Techstars Boston Demo Day was in a glitzy new setting (the House of Blues within spitting distance of Fenway) and also drew some surprising (non-tech) star power.
Here are my highly subjective highlights:
1: David Ortiz.
There was a bona fide Big Papi moment on stage as the Red Sox superstar and overall Boston-superhero David Ortiz strode on stage to greet Fancred CEO Kash Razzaghi. This startup is building a “social platform” to connect sports aficionados with like-minded fans. Ortiz demanded that Rassaghi “get the Yankees off my cell phone.” (I dropped my phone but recovered in time to get one sub-par shot at left.)
Is there really room for a sports fan platform? Doubtful. But, hey, I’ve been wrong before. And did I mention DAVID ORTIZ???
2: A platform for sustainable, local food
I love the idea behind Freight Farms, which takes shipping crates and retrofits them with water, electricity, internet access and LED lighting to convert them into compact hydroponic gardens.
The elegant idea is to “take the very structure that makes the global food supply chain possible and make it into a platform for producing local food,” said Brad McNamara, Freight Farms CEO.
They are remotely controlled and stackable which means they take up less real estate. Freight Farms has signed several customers including Katsiroubas Brothers, a 100-year old Boston produce wholesaler, which is looking for ways to cut transport costs and offer more local product.
“There is nothing better than fresh local food, but the reality is food distribution is a long complicated supply chain — most goods travel 1,500 miles on average to get to your table,” said McNamara.
Freight Farm-grown crops require less water, no pesticides or herbicides. My question: Will their tomatoes taste like other hot-house tomatoes (i.e., like cardboard) or like an actual tomato? If it’s the latter, I’m totally sold.
3: DIY clothing design
In a nod to the burgeoning “maker movement” or do-it-yourself crowd, Mary Huang was to hand to talk up Constrvct, her startup that’s building service that lets you design 3-D clothing onscreen, tweak the size and styling with easy slidebar controls, preview your design on an onscreen mannequin and then make your clothes to order.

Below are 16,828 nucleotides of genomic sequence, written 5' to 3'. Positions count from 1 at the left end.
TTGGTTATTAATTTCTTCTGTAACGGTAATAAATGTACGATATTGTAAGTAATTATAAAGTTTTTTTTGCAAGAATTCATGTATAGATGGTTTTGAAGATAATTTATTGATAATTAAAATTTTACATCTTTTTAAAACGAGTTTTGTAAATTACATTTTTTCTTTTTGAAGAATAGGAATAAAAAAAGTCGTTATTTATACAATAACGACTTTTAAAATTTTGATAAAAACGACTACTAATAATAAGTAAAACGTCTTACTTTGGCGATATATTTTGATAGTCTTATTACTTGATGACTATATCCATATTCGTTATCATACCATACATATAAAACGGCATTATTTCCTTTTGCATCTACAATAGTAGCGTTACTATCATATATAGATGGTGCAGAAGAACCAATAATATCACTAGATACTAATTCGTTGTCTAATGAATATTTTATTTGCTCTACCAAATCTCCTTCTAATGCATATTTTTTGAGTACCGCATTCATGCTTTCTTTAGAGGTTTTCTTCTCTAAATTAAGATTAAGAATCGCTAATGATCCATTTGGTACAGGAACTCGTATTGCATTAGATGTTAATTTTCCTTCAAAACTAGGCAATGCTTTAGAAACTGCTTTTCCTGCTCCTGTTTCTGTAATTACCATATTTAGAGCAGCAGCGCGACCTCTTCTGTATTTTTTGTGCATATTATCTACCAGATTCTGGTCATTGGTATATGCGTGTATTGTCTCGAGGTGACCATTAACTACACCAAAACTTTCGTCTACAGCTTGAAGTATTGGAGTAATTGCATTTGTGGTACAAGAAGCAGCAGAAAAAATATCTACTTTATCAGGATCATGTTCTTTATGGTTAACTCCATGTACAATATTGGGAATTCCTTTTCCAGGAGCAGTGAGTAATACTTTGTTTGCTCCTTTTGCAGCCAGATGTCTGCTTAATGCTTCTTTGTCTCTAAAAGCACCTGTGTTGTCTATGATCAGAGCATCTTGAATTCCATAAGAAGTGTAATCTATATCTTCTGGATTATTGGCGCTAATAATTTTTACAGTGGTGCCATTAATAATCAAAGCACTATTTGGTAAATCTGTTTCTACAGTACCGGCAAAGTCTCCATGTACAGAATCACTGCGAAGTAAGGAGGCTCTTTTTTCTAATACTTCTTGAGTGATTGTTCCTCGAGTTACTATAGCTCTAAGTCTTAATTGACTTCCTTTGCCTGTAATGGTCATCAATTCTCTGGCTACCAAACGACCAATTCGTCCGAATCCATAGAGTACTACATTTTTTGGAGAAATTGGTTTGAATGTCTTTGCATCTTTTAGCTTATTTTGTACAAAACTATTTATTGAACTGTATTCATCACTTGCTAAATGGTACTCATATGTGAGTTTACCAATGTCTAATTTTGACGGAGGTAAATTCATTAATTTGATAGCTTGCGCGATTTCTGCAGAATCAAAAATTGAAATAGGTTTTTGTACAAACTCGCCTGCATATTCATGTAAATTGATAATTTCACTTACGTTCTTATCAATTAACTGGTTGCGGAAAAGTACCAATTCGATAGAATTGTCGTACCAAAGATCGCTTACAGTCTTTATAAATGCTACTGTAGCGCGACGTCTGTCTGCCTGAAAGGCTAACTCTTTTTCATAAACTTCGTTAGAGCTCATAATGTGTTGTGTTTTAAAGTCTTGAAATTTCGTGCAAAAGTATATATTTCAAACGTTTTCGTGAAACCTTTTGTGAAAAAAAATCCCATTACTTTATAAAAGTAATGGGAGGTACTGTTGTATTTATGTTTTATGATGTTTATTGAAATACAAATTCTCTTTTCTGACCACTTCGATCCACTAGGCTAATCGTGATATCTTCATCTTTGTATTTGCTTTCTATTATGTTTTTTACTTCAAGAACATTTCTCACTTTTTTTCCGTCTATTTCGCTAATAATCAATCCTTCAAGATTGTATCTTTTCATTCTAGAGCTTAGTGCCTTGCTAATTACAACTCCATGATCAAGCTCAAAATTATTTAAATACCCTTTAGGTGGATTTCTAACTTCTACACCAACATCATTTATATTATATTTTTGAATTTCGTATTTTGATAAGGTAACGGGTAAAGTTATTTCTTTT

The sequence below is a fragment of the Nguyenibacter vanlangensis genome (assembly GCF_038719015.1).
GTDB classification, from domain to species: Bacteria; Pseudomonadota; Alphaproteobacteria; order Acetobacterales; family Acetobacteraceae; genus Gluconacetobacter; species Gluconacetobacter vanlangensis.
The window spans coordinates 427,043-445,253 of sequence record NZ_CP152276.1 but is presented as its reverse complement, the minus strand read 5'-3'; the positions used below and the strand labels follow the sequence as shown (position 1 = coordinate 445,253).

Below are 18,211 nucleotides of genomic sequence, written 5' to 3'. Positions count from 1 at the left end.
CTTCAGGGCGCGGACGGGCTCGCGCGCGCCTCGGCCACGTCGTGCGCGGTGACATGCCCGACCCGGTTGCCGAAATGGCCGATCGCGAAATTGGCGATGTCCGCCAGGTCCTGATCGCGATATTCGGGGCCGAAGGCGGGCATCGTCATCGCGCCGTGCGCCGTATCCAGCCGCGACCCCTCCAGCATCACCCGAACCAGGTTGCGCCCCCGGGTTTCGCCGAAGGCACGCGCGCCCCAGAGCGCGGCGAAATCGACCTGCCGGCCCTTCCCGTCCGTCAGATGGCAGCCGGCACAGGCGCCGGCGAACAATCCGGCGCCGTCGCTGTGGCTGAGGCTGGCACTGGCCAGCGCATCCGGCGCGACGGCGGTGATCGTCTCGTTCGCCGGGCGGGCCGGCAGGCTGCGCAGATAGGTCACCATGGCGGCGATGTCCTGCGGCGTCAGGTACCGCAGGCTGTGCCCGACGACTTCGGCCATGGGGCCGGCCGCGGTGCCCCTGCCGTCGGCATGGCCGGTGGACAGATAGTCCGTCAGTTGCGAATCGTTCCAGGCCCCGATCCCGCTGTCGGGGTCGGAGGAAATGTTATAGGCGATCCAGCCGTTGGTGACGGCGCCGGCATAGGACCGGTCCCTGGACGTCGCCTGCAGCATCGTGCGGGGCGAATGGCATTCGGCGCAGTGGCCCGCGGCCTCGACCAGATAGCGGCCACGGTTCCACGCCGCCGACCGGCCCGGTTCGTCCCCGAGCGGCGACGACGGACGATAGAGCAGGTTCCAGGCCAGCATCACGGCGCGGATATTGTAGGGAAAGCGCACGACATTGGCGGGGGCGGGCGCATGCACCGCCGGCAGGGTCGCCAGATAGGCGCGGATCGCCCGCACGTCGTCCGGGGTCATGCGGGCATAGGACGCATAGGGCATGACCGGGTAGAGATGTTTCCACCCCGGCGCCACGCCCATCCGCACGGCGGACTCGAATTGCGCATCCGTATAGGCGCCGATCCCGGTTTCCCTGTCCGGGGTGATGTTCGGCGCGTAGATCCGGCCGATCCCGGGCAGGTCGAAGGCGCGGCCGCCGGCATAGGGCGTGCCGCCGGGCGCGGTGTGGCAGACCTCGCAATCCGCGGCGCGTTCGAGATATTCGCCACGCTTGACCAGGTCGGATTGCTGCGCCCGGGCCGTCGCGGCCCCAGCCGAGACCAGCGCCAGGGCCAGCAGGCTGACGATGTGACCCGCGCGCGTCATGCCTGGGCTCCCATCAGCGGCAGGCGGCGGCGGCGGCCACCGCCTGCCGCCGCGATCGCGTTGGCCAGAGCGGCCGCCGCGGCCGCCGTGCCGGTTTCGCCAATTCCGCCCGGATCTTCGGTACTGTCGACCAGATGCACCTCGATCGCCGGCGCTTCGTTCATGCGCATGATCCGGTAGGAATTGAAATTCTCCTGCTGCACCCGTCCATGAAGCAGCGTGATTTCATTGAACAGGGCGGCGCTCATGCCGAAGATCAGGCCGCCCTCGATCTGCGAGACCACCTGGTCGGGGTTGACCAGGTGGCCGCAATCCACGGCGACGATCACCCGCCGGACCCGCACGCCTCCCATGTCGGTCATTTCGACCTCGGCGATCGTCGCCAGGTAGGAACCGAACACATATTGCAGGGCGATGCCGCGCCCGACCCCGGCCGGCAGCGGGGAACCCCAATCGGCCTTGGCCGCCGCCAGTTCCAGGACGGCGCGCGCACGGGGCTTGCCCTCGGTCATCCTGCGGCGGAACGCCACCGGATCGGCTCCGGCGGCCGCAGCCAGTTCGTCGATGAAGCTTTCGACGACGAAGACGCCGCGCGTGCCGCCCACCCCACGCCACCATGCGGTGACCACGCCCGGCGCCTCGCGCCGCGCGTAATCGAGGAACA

“Makers are underserved in the do-it-yourself market — they’re stuck at the same starting point as their grandmothers,” Huang said. Interest in home-designed clothes is rising thanks to Pinterest and Project Runway, she said, quoting a surprising stat: 3 million sewing machines sold last year, double the number from ten years ago.
4: Fixing manufacturing
LinkCycle says it can use its own data science — and existing data — to help manufacturing plants drastically cut their energy costs.
These facilities — many of them rust belt relics — are notorious for wasting energy and to remedy that many spend millions installing meters and hiring auditors to help. Most of that spending is also a waste, according to LinkCycle CEO Sahil Sahni.
“Why spend so much time gathering data when companies are already sitting on heaps of it?” he asked.
LinkCycle instead takes two existing data streams from the ERP systems already running these companies — electricity consumption and total production output. “We developed our own algorithms to take that data and use math — not meters — to save money without having to set foot in the plant,” he said.
Wow, that sounds so easy it makes you wonder why someone else hasn’t done it. Well except for that algorithm part anyway.
So, the new venue was fab but it suffered the same woe as past Techstars events — a lack of reliable connectivity. We soldiered through with personal hotspots and (finally) some intermittent Wifi connections but can’t one of these deep-pocketed sponsors finally figure out how to get reliable broadband into these events? (I’m looking at you Microsoft, Rackspace, Verizon and Softlayer.)